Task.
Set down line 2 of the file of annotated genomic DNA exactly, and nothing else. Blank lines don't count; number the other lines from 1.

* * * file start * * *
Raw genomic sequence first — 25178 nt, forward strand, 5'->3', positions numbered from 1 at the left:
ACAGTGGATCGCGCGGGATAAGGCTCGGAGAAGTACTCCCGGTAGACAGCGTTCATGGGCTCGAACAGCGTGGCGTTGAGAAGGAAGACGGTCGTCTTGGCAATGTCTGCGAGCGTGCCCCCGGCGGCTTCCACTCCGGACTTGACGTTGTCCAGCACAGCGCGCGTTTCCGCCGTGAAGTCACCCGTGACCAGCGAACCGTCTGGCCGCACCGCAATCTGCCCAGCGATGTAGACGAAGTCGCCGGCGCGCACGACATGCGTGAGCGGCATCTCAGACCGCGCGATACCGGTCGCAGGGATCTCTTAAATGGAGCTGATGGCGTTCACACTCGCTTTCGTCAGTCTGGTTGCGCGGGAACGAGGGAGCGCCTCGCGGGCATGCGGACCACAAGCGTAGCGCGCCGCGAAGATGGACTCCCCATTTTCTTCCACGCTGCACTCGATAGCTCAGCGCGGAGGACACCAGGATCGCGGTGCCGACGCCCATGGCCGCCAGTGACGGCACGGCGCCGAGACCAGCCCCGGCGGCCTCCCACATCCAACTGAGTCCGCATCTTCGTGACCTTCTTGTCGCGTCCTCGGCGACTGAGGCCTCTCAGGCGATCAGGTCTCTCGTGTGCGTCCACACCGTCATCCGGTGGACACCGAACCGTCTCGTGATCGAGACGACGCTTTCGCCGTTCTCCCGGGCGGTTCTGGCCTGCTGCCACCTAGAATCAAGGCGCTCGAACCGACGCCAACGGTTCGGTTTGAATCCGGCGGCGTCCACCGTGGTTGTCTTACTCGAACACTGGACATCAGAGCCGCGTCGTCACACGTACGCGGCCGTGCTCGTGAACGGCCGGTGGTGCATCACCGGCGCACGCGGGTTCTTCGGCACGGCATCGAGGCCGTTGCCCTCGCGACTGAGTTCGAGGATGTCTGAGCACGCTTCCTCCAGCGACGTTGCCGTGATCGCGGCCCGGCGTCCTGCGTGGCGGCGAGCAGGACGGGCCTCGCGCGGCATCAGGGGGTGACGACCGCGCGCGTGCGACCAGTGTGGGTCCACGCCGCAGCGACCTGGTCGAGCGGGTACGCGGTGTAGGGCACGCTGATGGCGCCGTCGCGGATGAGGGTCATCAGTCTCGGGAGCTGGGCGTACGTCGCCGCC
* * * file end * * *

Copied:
ACAGTGGATCGCGCGGGATAAGGCTCGGAGAAGTACTCCCGGTAGACAGCGTTCATGGGCTCGAACAGCGTGGCGTTGAGAAGGAAGACGGTCGTCTTGGCAATGTCTGCGAGCGTGCCCCCGGCGGCTTCCACTCCGGACTTGACGTTGTCCAGCACAGCGCGCGTTTCCGCCGTGAAGTCACCCGTGACCAGCGAACCGTCTGGCCGCACCGCAATCTGCCCAGCGATGTAGACGAAGTCGCCGGCGCGCACGACATGCGTGAGCGGCATCTCAGACCGCGCGATACCGGTCGCAGGGATCTCTTAAATGGAGCTGATGGCGTTCACACTCGCTTTCGTCAGTCTGGTTGCGCGGGAACGAGGGAGCGCCTCGCGGGCATGCGGACCACAAGCGTAGCGCGCCGCGAAGATGGACTCCCCATTTTCTTCCACGCTGCACTCGATAGCTCAGCGCGGAGGACACCAGGATCGCGGTGCCGACGCCCATGGCCGCCAGTGACGGCACGGCGCCGAGACCAGCCCCGGCGGCCTCCCACATCCAACTGAGTCCGCATCTTCGTGACCTTCTTGTCGCGTCCTCGGCGACTGAGGCCTCTCAGGCGATCAGGTCTCTCGTGTGCGTCCACACCGTCATCCGGTGGACACCGAACCGTCTCGTGATCGAGACGACGCTTTCGCCGTTCTCCCGGGCGGTTCTGGCCTGCTGCCACCTAGAATCAAGGCGCTCGAACCGACGCCAACGGTTCGGTTTGAATCCGGCGGCGTCCACCGTGGTTGTCTTACTCGAACACTGGACATCAGAGCCGCGTCGTCACACGTACGCGGCCGTGCTCGTGAACGGCCGGTGGTGCATCACCGGCGCACGCGGGTTCTTCGGCACGGCATCGAGGCCGTTGCCCTCGCGACTGAGTTCGAGGATGTCTGAGCACGCTTCCTCCAGCGACGTTGCCGTGATCGCGGCCCGGCGTCCTGCGTGGCGGCGAGCAGGACGGGCCTCGCGCGGCATCAGGGGGTGACGACCGCGCGCGTGCGACCAGTGTGGGTCCACGCCGCAGCGACCTGGTCGAGCGGGTACGCGGTGTAGGGCACGCTGATGGCGCCGTCGCGGATGAGGGTCATCAGTCTCGGGAGCTGGGCGTACGTCGCCGCC